So, I started by cutting out the coke. After doing coke every waking hour of the day for weeks, if not months without a break, the crash can be pretty fucking brutal. In the past I had even experienced very serious signs of cardiovascular issues during these crashes. But I still had my dope, so it was actually manageable.

Then the dope came next. The promise of the sickness was terrifying. After a day, it was obvious that I couldn’t handle it. So I borrowed some money and got some kratom, knowing it would help. I started taking absolutely massive doses, but they took the withdrawal away about 90%. It was a lifesaver. But it also became another habit, albeit not a destructive or fiendish one, which I’m still ever-so-slowly tapering myself off of. In some ways, I attribute my being alive today to kratom. At the same time, part of me wishes I had been able to stop using it right after I was over the withdrawal, instead of using it as a long-term maintenance therapy. But that seemed like it would lead to me killing myself, and it might have, so I’ll take whatever works. I got clean, and I’m not dependent on conventional maintenance treatments like Suboxone or methadone (actual opioids which are far stronger and harder to quit than kratom).

That’s not to say there weren’t setbacks. A day or two after I stopped using dope, I lost my job as a result of the poor work I had been doing the last few months I was on it. I still had to pay my living expenses and pay off the colossal debt, so on top of that I had to turn to my parents for financial assistance. At this point I was completely destroyed and felt like I couldn’t get any lower. All pride, ego, narcissism, even basic dignity to an extent, destroyed and gone with the wind, never to recover.

A week later I finally got off the Xanax. That was more of an intermittent thing, though, and I hadn’t done too bad with the last round of it, so a quick self-taper was all I needed. I had been through far worse Xanax withdrawal before, so this wasn’t a big deal. I don’t even remember what it felt like coming off of them that time (well, in fact, I don’t remember much about my Xanax usage at all) but it was nothing compared to the dope sickness. Nothing could ever compare to that. (That’s not to say Xanax isn’t fucking nasty!)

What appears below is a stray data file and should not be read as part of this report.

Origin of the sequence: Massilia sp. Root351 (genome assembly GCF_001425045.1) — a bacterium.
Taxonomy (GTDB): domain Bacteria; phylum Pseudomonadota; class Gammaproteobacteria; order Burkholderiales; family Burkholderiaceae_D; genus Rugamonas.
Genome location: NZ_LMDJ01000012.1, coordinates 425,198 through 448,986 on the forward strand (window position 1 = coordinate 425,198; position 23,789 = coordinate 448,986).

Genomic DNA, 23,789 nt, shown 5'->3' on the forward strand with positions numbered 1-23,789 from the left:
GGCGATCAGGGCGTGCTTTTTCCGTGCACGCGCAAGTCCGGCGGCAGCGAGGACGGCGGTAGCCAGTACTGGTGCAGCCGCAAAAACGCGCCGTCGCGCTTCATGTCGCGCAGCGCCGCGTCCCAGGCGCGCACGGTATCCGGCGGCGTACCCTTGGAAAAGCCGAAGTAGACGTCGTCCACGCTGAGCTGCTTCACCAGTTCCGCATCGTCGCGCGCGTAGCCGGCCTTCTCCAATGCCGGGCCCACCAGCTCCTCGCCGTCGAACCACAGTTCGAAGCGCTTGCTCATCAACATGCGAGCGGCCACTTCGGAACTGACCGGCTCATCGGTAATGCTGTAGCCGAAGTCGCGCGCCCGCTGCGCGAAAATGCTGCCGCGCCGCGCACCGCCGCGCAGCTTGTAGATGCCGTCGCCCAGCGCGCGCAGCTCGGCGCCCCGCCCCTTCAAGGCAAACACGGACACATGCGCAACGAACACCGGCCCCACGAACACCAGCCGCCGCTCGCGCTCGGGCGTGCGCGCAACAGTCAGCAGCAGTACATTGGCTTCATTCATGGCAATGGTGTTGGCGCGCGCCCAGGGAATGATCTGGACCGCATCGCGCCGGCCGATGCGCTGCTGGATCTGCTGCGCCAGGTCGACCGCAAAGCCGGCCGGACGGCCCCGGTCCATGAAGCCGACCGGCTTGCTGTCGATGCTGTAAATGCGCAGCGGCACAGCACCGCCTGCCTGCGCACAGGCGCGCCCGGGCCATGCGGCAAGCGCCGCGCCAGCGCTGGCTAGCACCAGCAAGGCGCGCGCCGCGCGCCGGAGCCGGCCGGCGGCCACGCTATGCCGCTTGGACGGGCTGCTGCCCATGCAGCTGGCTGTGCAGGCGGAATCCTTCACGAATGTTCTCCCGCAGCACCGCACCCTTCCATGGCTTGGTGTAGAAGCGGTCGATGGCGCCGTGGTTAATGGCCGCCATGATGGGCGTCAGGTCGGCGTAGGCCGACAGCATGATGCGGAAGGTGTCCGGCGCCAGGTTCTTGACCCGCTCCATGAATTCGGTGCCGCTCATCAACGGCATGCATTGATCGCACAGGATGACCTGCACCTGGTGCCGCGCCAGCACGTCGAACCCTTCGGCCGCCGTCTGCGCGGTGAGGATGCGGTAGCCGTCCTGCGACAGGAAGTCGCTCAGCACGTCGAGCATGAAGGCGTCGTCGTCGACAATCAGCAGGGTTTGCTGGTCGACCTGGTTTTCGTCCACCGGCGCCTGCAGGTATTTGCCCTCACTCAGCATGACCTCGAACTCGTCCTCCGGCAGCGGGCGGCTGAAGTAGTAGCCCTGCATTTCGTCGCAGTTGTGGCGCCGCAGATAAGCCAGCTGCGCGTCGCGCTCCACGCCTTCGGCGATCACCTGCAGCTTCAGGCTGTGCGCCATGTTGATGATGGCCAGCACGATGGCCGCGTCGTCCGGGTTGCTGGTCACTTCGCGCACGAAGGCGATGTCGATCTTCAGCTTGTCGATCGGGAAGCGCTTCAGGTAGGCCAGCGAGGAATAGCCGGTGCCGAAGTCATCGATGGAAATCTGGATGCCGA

Almost a month into sobriety, I was still experiencing physical withdrawal symptoms. Lethargy, low appetite, muscle pain. I couldn’t walk even 10 minutes down the street without simultaneously feeling like my leg muscles were tearing and like I was going to faint. The cravings for both coke and dope were absurd, causing muscle spasms and making me writhe in pain and scream at the top of my lungs for no apparent reason. On top of that, mentally, I hadn’t really gotten anywhere. The addict mind state is hard to break out of. This all combined with encouragement from friends and family led me into an outpatient.

Outpatient was a useful experience. Find a good place where you’re not going to find many junkies who are just in there because of a court order, and where the counselors are decent and actually care to understand you. Pay attention to what they teach and engage the others there who have some sober time and can give you good insight. Don’t be afraid to speak up and share. It’s my belief that this is what truly leads to recovery — you can stop doing drugs without it, but a good support program will get you out of the mental state of addiction, and that’s the most important thing. That’s what will prevent you from relapsing and enable you to move on with your life.

It took about a year of sobriety for my life to actually get better. And frankly, if you’d ask me most days, it still fucking sucks. But if I think about how much it sucked two years ago, I shudder. It feels like it’s behind me now, and I no longer have the same frame of reference. At this point, I couldn’t see myself ever relapsing, so long as I stay vigilant. Staying vigilant is key; you just have to keep yourself far removed from drugs and drug users and be aware of the fact that addiction is a lifelong disease that, in the wrong circumstances, you can fall back into again.

I used to use all those drugs to stop thinking about suicide. Now I’d rather just think about suicide than go through all the bullshit the drugs put me through. Most of the time, honestly, I would rather just kill myself if I was going to relapse, ironic since it used to be the other way around.

So, what’s the point at the end of this long-winded, rambling story? That if you or anyone you know is struggling with addiction, sobriety is absolutely within reach. All it takes is a radical shift in perspective. An understanding of the reasons why you use drugs, which then leads to the understanding that drugs actually make all of these problems worse. Most (some would say all) of us have to learn this the hard way. But if this story can be of any sort of assistance to even one person, that’s enough of God’s blessing for today.